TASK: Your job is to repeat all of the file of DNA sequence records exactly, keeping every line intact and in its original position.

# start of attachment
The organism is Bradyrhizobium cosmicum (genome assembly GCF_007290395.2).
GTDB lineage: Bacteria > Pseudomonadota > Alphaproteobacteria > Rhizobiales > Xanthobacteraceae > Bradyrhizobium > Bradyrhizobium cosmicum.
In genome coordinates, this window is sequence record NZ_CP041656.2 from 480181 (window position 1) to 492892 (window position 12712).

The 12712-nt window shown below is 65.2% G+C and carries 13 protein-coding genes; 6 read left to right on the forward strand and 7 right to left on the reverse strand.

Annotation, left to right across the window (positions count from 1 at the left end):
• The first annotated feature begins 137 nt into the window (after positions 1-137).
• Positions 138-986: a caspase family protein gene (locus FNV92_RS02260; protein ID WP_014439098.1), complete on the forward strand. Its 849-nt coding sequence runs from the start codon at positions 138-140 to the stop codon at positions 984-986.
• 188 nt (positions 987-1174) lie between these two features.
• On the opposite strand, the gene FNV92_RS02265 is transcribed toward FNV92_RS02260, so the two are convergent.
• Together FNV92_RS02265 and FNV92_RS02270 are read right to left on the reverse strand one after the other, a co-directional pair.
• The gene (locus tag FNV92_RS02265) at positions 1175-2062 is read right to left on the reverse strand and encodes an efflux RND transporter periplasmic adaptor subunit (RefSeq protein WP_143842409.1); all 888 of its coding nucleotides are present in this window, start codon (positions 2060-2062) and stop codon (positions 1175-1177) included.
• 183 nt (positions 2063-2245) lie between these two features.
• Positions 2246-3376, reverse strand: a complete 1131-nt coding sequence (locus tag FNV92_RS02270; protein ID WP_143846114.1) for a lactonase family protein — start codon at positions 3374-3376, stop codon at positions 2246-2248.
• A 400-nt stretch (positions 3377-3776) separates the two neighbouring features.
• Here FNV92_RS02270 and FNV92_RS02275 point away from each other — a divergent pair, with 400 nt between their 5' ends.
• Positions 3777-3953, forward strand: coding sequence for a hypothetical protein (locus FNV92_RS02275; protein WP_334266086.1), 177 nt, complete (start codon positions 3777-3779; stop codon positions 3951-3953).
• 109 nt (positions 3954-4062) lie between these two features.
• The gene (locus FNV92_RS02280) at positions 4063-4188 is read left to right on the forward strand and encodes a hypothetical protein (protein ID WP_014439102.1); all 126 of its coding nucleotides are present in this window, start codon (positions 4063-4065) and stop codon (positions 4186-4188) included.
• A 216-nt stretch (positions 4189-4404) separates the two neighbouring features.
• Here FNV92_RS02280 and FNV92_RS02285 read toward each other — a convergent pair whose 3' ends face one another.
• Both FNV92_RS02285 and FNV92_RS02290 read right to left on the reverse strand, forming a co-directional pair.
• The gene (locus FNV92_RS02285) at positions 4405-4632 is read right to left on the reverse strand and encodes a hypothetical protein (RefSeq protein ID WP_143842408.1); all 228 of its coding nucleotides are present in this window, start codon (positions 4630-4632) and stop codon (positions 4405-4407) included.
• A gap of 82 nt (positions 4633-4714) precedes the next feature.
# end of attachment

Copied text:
The organism is Bradyrhizobium cosmicum (genome assembly GCF_007290395.2).
GTDB lineage: Bacteria > Pseudomonadota > Alphaproteobacteria > Rhizobiales > Xanthobacteraceae > Bradyrhizobium > Bradyrhizobium cosmicum.
In genome coordinates, this window is sequence record NZ_CP041656.2 from 480181 (window position 1) to 492892 (window position 12712).

The 12712-nt window shown below is 65.2% G+C and carries 13 protein-coding genes; 6 read left to right on the forward strand and 7 right to left on the reverse strand.

Annotation, left to right across the window (positions count from 1 at the left end):
• The first annotated feature begins 137 nt into the window (after positions 1-137).
• Positions 138-986: a caspase family protein gene (locus FNV92_RS02260; protein ID WP_014439098.1), complete on the forward strand. Its 849-nt coding sequence runs from the start codon at positions 138-140 to the stop codon at positions 984-986.
• 188 nt (positions 987-1174) lie between these two features.
• On the opposite strand, the gene FNV92_RS02265 is transcribed toward FNV92_RS02260, so the two are convergent.
• Together FNV92_RS02265 and FNV92_RS02270 are read right to left on the reverse strand one after the other, a co-directional pair.
• The gene (locus tag FNV92_RS02265) at positions 1175-2062 is read right to left on the reverse strand and encodes an efflux RND transporter periplasmic adaptor subunit (RefSeq protein WP_143842409.1); all 888 of its coding nucleotides are present in this window, start codon (positions 2060-2062) and stop codon (positions 1175-1177) included.
• 183 nt (positions 2063-2245) lie between these two features.
• Positions 2246-3376, reverse strand: a complete 1131-nt coding sequence (locus tag FNV92_RS02270; protein ID WP_143846114.1) for a lactonase family protein — start codon at positions 3374-3376, stop codon at positions 2246-2248.
• A 400-nt stretch (positions 3377-3776) separates the two neighbouring features.
• Here FNV92_RS02270 and FNV92_RS02275 point away from each other — a divergent pair, with 400 nt between their 5' ends.
• Positions 3777-3953, forward strand: coding sequence for a hypothetical protein (locus FNV92_RS02275; protein WP_334266086.1), 177 nt, complete (start codon positions 3777-3779; stop codon positions 3951-3953).
• 109 nt (positions 3954-4062) lie between these two features.
• The gene (locus FNV92_RS02280) at positions 4063-4188 is read left to right on the forward strand and encodes a hypothetical protein (protein ID WP_014439102.1); all 126 of its coding nucleotides are present in this window, start codon (positions 4063-4065) and stop codon (positions 4186-4188) included.
• A 216-nt stretch (positions 4189-4404) separates the two neighbouring features.
• Here FNV92_RS02280 and FNV92_RS02285 read toward each other — a convergent pair whose 3' ends face one another.
• Both FNV92_RS02285 and FNV92_RS02290 read right to left on the reverse strand, forming a co-directional pair.
• The gene (locus FNV92_RS02285) at positions 4405-4632 is read right to left on the reverse strand and encodes a hypothetical protein (RefSeq protein ID WP_143842408.1); all 228 of its coding nucleotides are present in this window, start codon (positions 4630-4632) and stop codon (positions 4405-4407) included.
• A gap of 82 nt (positions 4633-4714) precedes the next feature.